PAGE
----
Jump to content

Culture Brain

From Wikipedia, the free encyclopedia
Culture Brain Excel
Native name
Kabushiki Gaisha Karuchā Burēn
IndustryVideo games
Founded5 October 1980; 43 years ago (1980-10-05) [1]
HeadquartersKatsushika, Tokyo, Japan
Total equity¥192 million (2007) [1]
WebsiteOfficial website

Culture Brain Inc. (株式会社カルチャーブレーン, Kabushiki-gaisha Karuchā Burēn) is a Japanese video game developer and publisher founded on October 5, 1980.[1][2] In 2016, it was renamed Culture Brain Excel.[3]


Culture Brain was founded in 1980 as Nihon Game Corporation. In 1981, a subsidiary to handle the sales operations of the company was established. Its first video games were arcades games, with titles such as Shanghai Kid and Chinese Hero that were manufactured under "Taiyo System" trademark. In 1987, it transitioned from arcade to console video games and renamed itself "Culture Brain". The company has also alternatively used the brand "Micro Academy" in the mid-1980s.

In North America, Culture Brain is mostly known for its six video games for the Nintendo Entertainment System and its three for the Super NES. Three of those NES games, Baseball Simulator 1.000, The Magic of Scheherazade and Flying Warriors, were strongly redesigned from their Japanese source to better appeal North American consumers.[4]

Culture Brain was distinct for its innovative gameplay by incorporating multiple genres in its games.[5] However, like many other Japanese video game companies, Culture Brain ceased its operations in the United States in the 1990s. Ever since the demise of Culture Brain USA, video games developed by the parent company have rarely made it in America. An exception of the latter situation is the Nintendo 64 version of Flying Dragon which was published by Natsume Inc. in the United States.

Culture Brain Excel era[edit]

In 2016, the company was renamed Culture Brain Excel and the website's URL was changed to the new name.[3] The longtime Culture Brain logo was instantly dropped with the intent of launching a new logo in the following year.[3]

On September 7, 2021, Culture Brain Excel was renamed as Nihon Game once again, returning back to its original name from 1980.[6]


Culture Brain also ran until 2003 a professional school, the Culture Brain Art Institute.[7][8]


Nintama Rantarō series[edit]

Baseball Simulator series[edit]

These baseball titles included some form of "Super League" where pitchers and batters would have special abilities.

  • Baseball Simulator 1.000 (1989, NES), also known as Choujin Ultra Baseball
  • Super Baseball Simulator 1.000 (1991, Super NES), also known as Super Ultra Baseball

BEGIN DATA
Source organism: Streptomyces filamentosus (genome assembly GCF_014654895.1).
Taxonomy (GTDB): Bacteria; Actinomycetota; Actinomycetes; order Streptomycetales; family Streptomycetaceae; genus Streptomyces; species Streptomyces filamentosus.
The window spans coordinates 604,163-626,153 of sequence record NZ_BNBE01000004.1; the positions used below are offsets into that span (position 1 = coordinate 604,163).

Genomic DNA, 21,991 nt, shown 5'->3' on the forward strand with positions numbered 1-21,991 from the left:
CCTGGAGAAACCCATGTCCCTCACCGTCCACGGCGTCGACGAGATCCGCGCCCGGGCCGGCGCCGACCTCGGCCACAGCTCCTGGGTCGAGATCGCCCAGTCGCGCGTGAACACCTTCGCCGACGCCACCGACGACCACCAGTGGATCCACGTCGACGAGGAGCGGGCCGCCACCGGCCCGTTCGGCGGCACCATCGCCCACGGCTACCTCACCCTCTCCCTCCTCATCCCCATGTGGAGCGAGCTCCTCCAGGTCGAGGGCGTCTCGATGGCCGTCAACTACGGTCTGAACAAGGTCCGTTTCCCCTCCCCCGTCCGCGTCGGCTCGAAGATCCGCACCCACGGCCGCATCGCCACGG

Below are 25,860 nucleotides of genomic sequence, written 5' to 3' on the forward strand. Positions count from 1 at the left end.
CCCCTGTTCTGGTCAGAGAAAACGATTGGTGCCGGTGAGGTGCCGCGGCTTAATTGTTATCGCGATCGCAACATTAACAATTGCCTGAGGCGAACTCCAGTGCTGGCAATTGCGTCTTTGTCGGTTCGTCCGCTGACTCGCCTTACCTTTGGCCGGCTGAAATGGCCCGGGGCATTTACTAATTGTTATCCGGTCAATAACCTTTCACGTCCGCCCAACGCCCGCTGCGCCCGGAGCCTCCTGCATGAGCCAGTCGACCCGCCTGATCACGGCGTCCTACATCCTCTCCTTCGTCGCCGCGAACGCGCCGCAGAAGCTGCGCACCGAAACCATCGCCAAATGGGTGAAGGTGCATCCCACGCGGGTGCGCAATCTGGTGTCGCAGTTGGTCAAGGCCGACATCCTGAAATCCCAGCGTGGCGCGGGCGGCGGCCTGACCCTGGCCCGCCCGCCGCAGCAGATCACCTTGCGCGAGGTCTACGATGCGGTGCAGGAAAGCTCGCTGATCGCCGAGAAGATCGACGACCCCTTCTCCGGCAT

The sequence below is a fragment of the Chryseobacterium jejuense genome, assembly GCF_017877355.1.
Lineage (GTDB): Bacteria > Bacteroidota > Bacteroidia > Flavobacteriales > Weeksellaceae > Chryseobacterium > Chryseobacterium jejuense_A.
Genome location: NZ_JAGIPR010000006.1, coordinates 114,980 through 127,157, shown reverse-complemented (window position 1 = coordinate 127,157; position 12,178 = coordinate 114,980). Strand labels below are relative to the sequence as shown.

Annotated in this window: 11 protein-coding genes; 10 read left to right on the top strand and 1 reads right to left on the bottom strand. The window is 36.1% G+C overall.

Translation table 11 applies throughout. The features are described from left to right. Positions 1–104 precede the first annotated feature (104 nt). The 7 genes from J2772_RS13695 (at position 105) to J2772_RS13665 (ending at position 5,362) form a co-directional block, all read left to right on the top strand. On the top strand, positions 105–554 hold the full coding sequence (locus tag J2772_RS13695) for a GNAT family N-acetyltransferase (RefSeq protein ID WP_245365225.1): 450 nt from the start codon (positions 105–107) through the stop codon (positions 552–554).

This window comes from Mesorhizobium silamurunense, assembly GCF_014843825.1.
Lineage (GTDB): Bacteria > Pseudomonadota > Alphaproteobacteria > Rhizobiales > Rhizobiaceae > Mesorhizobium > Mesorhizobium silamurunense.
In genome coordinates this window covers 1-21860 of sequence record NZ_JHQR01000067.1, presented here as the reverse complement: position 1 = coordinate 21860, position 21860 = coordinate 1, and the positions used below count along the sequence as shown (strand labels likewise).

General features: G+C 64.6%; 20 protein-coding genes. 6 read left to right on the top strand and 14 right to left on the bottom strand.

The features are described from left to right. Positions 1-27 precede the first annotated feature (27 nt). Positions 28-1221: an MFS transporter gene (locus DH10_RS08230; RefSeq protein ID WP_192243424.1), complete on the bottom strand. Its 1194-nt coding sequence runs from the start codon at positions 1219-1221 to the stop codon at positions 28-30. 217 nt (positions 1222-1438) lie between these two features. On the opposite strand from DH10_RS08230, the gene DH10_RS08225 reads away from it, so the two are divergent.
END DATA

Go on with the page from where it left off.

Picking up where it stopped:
• Ultra Baseball Jitsumeiban (1992, SNES), NPB licensed.
  • Super Ultra Baseball 2 (1994, SNES)
  • Ultra Baseball Jitsumeiban 2 (1994, SNES), NPB licensed.
  • Ultra Baseball Jitsumeiban 3 (1995, SNES), NPB licensed.
  • Pro Yakyū Star (1997, SNES), NPB licensed.

Hiryū no Ken series[edit]

Super Chinese series[edit]

In this list are series which were originally released as "Chinese Hero", but became better known as Super Chinese, but with the exception of "Kung-Fu Heroes", these titles were released in North America as the "Ninja Brothers" series.

Oshare Princess series[edit]

A Japan-only series of games for the GBA (with two DS versions) about fashion and dressing up. The games feature a wide range of clothes, shoes, accessories and makeup to be used in different combinations. There are 5 GBA games and 2 DS games.

Ferret/Hamster Monogatari series[edit]

A Japan-only series of games formally about care-taking ferrets, and later about care-taking hamsters. The illustrations of the Hamster Monogatari ones were heavily inspired by Ritsuko Kawai's children's storybook series, Hamtaro.

  • Ferret Monogatari: Watashi no Okini Iri (Game Boy Color)
  • Hamster Monogatari (Sony PlayStation)
  • Hamster Monogatari 64 (Nintendo 64)
  • Hamster Monogatari 2 GBA (Game Boy Advance)
  • Hamster Monogatari GB + Magi Ham Mahou no Shoujo (Game Boy Color)
  • Hamster Monogatari 3 GBA (Game Boy Advance)
  • Hamster Monogatari Collection (Game Boy Advance)
  • Hamster Monogatari 3EX, 4, Special (Game Boy Advance)

Konchuu Monster series[edit]

A Japan-only series of games about catching, training and battling insects. First released with Super Chinese Labyrinth both in Volume 3 of Culture Brain's Twin Series, a series of two-in-one Game Boy Advance games.

  • Twin Series Vol. 3: Konchuu Monster/Super Chinese Labyrinth (Game Boy Advance)
  • Konchuu Monster: Battle Master (Game Boy Advance)
  • Konchuu Monster: Battle Stadium (Game Boy Advance)
  • Konchuu no Mori no Daibouken (Game Boy Advance)


  • The Magic of Scheherazade (NES)
  • First Queen (Super NES)
  • Osu!! Karate Bu (Super NES)
  • Computer Nouryoku Kaiseki: Ultra Baken (Super NES)
  • Sweet Cookie Pie (Game Boy Advance)


  1. ^ a b c "Archived copy". www.culturebrain.co.jp. Archived from the original on 23 December 2007. Retrieved 15 January 2022.{{cite web}}: CS1 maint: archived copy as title (link)
  2. ^ "Culture Brain USA, Inc. (Company)". Giant Bomb. CBS Interactive. Retrieved June 20, 2015.
  3. ^ a b c "Culture Brain changing name to Culture Brain Excel". 18 September 2016.
  4. ^ Magazine clippings Electronic Gaming Monthly. March 1990. Retrieved March 26, 2023
  5. ^ Magazine clippings Electronic Gaming Monthly. March 1990. Retrieved March 26, 2023
  6. ^ https://houjin.jp/c/4010602020878
  7. ^ "カルチャーブレーンコンピューターアート学院". ITmedia Gamez. ITmedia. 1999-07-08. Retrieved 2016-10-01.
  8. ^ "CBコンピュータアート学院" (in Japanese). カルチャーブレーン. 2007. Archived from the original on 2005-04-03. Retrieved 2016-10-01.

External links[edit]